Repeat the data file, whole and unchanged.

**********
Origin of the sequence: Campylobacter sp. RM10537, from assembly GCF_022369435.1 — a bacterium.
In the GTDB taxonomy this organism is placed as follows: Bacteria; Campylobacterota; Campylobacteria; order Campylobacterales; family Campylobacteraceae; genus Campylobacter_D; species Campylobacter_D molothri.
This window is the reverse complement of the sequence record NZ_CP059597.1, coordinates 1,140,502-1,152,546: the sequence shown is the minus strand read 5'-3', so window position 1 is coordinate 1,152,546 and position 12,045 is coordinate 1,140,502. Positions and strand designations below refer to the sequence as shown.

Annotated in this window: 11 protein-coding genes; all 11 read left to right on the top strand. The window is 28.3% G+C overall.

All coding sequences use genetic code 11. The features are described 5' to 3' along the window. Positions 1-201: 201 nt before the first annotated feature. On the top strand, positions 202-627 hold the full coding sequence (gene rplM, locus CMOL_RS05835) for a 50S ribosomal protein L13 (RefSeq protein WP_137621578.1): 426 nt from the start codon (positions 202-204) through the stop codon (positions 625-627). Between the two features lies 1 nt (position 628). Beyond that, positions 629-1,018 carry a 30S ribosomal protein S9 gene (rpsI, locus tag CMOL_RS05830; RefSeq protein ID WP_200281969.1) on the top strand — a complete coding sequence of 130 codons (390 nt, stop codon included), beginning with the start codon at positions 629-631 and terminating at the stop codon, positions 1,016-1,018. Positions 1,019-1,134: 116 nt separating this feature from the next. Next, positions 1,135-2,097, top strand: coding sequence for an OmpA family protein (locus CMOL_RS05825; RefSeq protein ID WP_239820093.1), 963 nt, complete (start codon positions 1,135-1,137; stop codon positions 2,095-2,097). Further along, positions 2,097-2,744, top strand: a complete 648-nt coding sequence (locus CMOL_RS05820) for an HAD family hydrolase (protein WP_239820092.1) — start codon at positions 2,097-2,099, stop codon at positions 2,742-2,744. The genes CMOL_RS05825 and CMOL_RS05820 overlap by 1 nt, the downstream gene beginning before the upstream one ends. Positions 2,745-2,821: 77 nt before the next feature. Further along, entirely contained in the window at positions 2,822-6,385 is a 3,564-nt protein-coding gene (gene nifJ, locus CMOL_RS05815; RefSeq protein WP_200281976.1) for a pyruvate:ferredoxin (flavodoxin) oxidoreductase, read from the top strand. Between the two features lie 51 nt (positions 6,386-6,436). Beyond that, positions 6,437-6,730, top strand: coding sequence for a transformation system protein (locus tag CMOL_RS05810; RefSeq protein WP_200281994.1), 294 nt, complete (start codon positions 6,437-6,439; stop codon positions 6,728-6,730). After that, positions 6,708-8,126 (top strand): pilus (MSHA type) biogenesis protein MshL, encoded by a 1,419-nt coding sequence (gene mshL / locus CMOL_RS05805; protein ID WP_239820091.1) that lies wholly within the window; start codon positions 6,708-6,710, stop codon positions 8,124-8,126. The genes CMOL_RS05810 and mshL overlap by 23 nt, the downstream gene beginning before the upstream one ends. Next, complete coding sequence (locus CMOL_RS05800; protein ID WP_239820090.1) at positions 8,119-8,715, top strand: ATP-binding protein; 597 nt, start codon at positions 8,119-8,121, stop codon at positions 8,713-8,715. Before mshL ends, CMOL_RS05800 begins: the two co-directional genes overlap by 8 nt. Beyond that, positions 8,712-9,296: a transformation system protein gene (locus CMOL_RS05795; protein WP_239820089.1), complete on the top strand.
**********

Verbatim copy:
Origin of the sequence: Campylobacter sp. RM10537, from assembly GCF_022369435.1 — a bacterium.
In the GTDB taxonomy this organism is placed as follows: Bacteria; Campylobacterota; Campylobacteria; order Campylobacterales; family Campylobacteraceae; genus Campylobacter_D; species Campylobacter_D molothri.
This window is the reverse complement of the sequence record NZ_CP059597.1, coordinates 1,140,502-1,152,546: the sequence shown is the minus strand read 5'-3', so window position 1 is coordinate 1,152,546 and position 12,045 is coordinate 1,140,502. Positions and strand designations below refer to the sequence as shown.

Annotated in this window: 11 protein-coding genes; all 11 read left to right on the top strand. The window is 28.3% G+C overall.

All coding sequences use genetic code 11. The features are described 5' to 3' along the window. Positions 1-201: 201 nt before the first annotated feature. On the top strand, positions 202-627 hold the full coding sequence (gene rplM, locus CMOL_RS05835) for a 50S ribosomal protein L13 (RefSeq protein WP_137621578.1): 426 nt from the start codon (positions 202-204) through the stop codon (positions 625-627). Between the two features lies 1 nt (position 628). Beyond that, positions 629-1,018 carry a 30S ribosomal protein S9 gene (rpsI, locus tag CMOL_RS05830; RefSeq protein ID WP_200281969.1) on the top strand — a complete coding sequence of 130 codons (390 nt, stop codon included), beginning with the start codon at positions 629-631 and terminating at the stop codon, positions 1,016-1,018. Positions 1,019-1,134: 116 nt separating this feature from the next. Next, positions 1,135-2,097, top strand: coding sequence for an OmpA family protein (locus CMOL_RS05825; RefSeq protein ID WP_239820093.1), 963 nt, complete (start codon positions 1,135-1,137; stop codon positions 2,095-2,097). Further along, positions 2,097-2,744, top strand: a complete 648-nt coding sequence (locus CMOL_RS05820) for an HAD family hydrolase (protein WP_239820092.1) — start codon at positions 2,097-2,099, stop codon at positions 2,742-2,744. The genes CMOL_RS05825 and CMOL_RS05820 overlap by 1 nt, the downstream gene beginning before the upstream one ends. Positions 2,745-2,821: 77 nt before the next feature. Further along, entirely contained in the window at positions 2,822-6,385 is a 3,564-nt protein-coding gene (gene nifJ, locus CMOL_RS05815; RefSeq protein WP_200281976.1) for a pyruvate:ferredoxin (flavodoxin) oxidoreductase, read from the top strand. Between the two features lie 51 nt (positions 6,386-6,436). Beyond that, positions 6,437-6,730, top strand: coding sequence for a transformation system protein (locus tag CMOL_RS05810; RefSeq protein WP_200281994.1), 294 nt, complete (start codon positions 6,437-6,439; stop codon positions 6,728-6,730). After that, positions 6,708-8,126 (top strand): pilus (MSHA type) biogenesis protein MshL, encoded by a 1,419-nt coding sequence (gene mshL / locus CMOL_RS05805; protein ID WP_239820091.1) that lies wholly within the window; start codon positions 6,708-6,710, stop codon positions 8,124-8,126. The genes CMOL_RS05810 and mshL overlap by 23 nt, the downstream gene beginning before the upstream one ends. Next, complete coding sequence (locus CMOL_RS05800; protein ID WP_239820090.1) at positions 8,119-8,715, top strand: ATP-binding protein; 597 nt, start codon at positions 8,119-8,121, stop codon at positions 8,713-8,715. Before mshL ends, CMOL_RS05800 begins: the two co-directional genes overlap by 8 nt. Beyond that, positions 8,712-9,296: a transformation system protein gene (locus CMOL_RS05795; protein WP_239820089.1), complete on the top strand.